Reflections on Budget 2008

By Eric Tan Heng Chong

My parents taught me to be gracious when you receive a gift, and not to scrutinise it. This year Singaporeans received a ‘gift’ in the form of the Budget. There are many good things about the Budget for both individuals and corporations.

But despite what my parents taught me, I cannot help feeling that perhaps I must re-examine these gifts. My instincts tell me that the giver once took a lot from me and is now only returning some to me. I remember the increases in taxes and charges; these were permanent. The gifts to me now are one-off goodies.

I recognise that sometimes, for the greater good, I must suffer some loss. The taking, however, is becoming too much to bear, and the reasons given for it not good enough. It is time the government takes less and gives some back. I would suggest the following ways to do it:

Remove GST for essential goods like food, utilities and clothing. This a 7 per cent reduction in the price of these goods and will certainly be a significant off set against inflation. Furthermore this reduction will benefit all segments of society.

Reduce the tax on petroleum and diesel. This will reduce transportation costs for all. In 2007, the government collected S$373.1 million in petroleum excise duties. In the 2008 Budget they plan to collect S$381.6 million. I believe that there is flexibility for them to tax less in this category.

Reduce the cost of public housing by not benchmarking the price to private housing. Currently, the government decides the cost of HDB flats based on how much private housing costs, and forgets that it is providing subsided government housing. This is only a market price subsidy. The government should instead base the price of HDB flats as a discount on the cost price (including land cost), making it a real cash subsidy. There is no point in pricing the flat high and then giving discounts or grants to selected groups.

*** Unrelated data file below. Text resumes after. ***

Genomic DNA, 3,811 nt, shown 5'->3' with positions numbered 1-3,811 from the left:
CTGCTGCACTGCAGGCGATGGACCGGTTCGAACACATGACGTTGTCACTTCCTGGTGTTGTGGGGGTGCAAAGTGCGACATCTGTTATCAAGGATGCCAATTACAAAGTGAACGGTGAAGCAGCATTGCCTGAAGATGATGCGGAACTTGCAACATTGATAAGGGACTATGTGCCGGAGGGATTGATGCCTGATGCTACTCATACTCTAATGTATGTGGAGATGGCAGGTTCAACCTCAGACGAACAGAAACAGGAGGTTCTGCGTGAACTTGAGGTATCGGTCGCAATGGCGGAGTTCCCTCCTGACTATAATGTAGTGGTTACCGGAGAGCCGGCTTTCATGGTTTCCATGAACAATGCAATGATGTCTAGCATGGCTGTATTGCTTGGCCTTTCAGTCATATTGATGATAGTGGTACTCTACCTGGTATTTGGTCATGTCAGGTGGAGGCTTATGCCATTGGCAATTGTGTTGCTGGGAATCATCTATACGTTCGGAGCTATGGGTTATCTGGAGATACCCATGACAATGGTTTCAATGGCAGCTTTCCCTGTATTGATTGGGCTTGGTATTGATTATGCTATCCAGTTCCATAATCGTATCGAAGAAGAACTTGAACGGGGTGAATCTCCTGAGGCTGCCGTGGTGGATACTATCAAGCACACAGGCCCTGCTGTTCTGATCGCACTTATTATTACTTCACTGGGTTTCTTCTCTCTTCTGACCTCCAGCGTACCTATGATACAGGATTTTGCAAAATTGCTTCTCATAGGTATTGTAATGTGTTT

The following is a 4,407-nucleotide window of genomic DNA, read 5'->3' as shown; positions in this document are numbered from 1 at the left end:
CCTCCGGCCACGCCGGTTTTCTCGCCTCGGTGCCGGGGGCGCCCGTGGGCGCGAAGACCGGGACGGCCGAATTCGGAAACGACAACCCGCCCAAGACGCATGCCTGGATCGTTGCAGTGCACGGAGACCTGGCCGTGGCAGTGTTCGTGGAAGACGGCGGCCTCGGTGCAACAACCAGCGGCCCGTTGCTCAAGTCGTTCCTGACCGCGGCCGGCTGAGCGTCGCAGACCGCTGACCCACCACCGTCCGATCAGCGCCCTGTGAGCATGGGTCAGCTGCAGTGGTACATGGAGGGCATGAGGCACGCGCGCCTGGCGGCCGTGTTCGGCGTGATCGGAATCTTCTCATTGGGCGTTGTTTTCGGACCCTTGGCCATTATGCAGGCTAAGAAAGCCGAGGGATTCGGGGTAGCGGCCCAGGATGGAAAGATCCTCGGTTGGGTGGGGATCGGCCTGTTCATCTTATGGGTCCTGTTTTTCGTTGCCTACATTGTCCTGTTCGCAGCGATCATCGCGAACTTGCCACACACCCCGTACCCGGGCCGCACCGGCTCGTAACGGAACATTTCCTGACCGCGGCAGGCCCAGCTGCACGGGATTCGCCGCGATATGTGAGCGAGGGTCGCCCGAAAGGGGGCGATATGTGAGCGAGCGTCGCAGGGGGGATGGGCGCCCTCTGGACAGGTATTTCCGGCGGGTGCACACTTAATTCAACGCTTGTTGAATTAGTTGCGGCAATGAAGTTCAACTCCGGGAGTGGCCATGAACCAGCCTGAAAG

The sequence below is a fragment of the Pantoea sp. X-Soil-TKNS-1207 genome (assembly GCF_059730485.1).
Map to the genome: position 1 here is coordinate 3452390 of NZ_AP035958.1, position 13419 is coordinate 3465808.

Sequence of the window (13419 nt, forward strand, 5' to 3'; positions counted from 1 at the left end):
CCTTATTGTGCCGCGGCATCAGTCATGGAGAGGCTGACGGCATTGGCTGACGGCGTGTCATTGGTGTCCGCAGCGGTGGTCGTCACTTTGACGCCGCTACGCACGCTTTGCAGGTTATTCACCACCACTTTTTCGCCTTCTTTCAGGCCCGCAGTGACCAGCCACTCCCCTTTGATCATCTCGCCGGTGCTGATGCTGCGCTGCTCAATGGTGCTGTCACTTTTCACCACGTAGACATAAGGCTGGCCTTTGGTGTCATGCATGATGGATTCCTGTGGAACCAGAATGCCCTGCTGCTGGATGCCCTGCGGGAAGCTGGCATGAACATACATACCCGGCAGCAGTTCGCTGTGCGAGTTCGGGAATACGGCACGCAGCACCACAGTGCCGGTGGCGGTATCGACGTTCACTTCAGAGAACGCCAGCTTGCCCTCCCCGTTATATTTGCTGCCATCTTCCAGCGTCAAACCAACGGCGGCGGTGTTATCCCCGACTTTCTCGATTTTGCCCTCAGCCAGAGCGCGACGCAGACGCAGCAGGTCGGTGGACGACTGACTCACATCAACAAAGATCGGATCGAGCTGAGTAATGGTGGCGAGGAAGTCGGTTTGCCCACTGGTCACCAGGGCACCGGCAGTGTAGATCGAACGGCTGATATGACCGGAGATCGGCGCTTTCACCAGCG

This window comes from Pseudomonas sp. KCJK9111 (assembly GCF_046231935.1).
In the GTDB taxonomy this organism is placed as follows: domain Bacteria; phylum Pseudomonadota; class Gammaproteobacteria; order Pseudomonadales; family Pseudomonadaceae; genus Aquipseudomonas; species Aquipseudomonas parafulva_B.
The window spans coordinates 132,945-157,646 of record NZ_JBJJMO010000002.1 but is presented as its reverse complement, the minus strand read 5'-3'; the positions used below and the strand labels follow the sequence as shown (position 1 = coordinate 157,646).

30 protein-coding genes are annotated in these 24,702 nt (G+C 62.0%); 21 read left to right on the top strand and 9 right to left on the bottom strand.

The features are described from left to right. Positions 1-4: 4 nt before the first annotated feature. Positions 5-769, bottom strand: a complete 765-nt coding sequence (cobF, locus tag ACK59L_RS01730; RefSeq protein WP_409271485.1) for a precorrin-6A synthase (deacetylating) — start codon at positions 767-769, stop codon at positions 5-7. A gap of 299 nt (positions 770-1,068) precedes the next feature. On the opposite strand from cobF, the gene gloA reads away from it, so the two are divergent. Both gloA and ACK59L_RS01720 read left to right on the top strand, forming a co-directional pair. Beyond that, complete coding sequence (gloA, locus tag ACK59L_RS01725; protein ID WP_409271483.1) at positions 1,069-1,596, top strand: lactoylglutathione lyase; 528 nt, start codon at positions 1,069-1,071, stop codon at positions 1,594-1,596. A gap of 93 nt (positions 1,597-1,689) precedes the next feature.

Freeze price increases wherever possible. I am not convinced that some of the increased charges are justified. While the government tells us that it is very concerned about inflation, it proposes raising university fees, Medishield premiums, ERP charges etc. These increased fees are a double whammy for the average man in the street. The government tells us that it has no control on inflation for many goods, but it certainly has control over these charges—it is the government’s duty to bear the higher costs in these cases, for they are in essential areas of education, healthcare and transport.

We, the common people, are not asking for handouts, one-off or otherwise. We are only asking the government to take less money away from us. The next question that comes to mind, then, is how to make up for the reduction in government revenues, should these measures be taken.

Perhaps a major cost-saving initiative in the budget can do this.

Since the government told the people not to expect such goodies next year as there is no certainty that the economy will continue to do well, it is prudent for the government to maintain a lean cost structure and plan for some cost savings. This year’s Budget did not have any visible major cost-saving initiative—in fact, there was a plan to increase operating expenditure by 10.6% in 2008 as compared to 2007. This increase amounts to S$2.78 billion, and perhaps a re-examination of it is necessary.

A reduction in operating expenditure would free up some funds for the government to help the people. The former Speaker of Parliament in 2002 spoke up against excessive government expenditure, calling some government buildings "The Seven Wonders of Singapore". This is one such accolade that we can do without.

Perhaps I am not living up to my parents’ expectations in being gracious in accepting gifts. But true givers give from their own bounty without expecting anything in return. The money that we are being given now is not even their money; it is the people’s money, our money.

I recently met a businessman and asked him what he thought of the budget. He replied that he was just waiting for when they will collect it (the money) back. I hope he is wrong, and that the next Budget will take less and give some.

About the author: Eric is a member of The Workers’ Party. The above article is written in his personal capacity and as a brief commentary on the Budget.